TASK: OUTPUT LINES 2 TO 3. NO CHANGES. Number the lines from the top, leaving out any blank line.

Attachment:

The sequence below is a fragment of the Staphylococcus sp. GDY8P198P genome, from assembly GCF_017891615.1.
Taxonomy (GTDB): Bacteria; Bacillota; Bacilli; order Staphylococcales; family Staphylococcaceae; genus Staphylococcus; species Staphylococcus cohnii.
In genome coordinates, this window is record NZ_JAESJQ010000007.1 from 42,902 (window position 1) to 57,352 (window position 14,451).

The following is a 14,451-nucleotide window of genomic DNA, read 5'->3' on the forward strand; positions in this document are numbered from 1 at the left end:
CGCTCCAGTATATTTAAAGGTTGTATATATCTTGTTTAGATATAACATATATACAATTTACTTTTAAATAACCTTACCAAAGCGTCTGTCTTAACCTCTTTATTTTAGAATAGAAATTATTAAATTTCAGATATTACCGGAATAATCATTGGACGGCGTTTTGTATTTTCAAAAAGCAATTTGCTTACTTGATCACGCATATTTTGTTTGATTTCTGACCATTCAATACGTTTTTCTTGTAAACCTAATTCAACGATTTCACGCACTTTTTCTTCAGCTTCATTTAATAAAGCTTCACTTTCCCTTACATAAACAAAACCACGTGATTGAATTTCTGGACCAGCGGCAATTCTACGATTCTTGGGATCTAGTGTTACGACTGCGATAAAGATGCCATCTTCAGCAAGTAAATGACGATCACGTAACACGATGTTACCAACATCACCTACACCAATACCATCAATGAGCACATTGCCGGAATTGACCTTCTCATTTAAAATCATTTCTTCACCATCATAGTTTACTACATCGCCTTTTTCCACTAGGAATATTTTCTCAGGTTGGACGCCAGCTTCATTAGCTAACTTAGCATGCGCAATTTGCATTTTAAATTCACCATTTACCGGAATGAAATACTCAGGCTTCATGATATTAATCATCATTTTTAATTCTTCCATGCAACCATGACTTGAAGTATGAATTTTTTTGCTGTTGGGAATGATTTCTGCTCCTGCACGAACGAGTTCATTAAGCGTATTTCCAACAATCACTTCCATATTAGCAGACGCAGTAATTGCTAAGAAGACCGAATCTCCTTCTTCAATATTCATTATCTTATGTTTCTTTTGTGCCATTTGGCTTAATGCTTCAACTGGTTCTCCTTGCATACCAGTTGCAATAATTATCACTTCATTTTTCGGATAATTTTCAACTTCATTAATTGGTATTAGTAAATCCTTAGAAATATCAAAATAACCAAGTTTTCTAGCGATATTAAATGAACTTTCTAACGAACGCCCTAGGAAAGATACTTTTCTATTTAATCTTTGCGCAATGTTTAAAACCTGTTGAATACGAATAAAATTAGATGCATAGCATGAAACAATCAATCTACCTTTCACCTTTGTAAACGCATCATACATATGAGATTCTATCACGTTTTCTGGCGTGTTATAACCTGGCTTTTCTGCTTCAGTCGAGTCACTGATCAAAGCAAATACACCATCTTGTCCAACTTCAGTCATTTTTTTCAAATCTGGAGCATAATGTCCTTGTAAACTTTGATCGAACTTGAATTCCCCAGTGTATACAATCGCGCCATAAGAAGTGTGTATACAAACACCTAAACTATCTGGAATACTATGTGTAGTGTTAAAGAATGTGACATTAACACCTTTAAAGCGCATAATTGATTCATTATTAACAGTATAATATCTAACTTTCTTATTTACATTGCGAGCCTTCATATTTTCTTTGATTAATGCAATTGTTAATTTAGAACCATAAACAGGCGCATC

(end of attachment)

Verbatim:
Taxonomy (GTDB): Bacteria; Bacillota; Bacilli; order Staphylococcales; family Staphylococcaceae; genus Staphylococcus; species Staphylococcus cohnii.
In genome coordinates, this window is record NZ_JAESJQ010000007.1 from 42,902 (window position 1) to 57,352 (window position 14,451).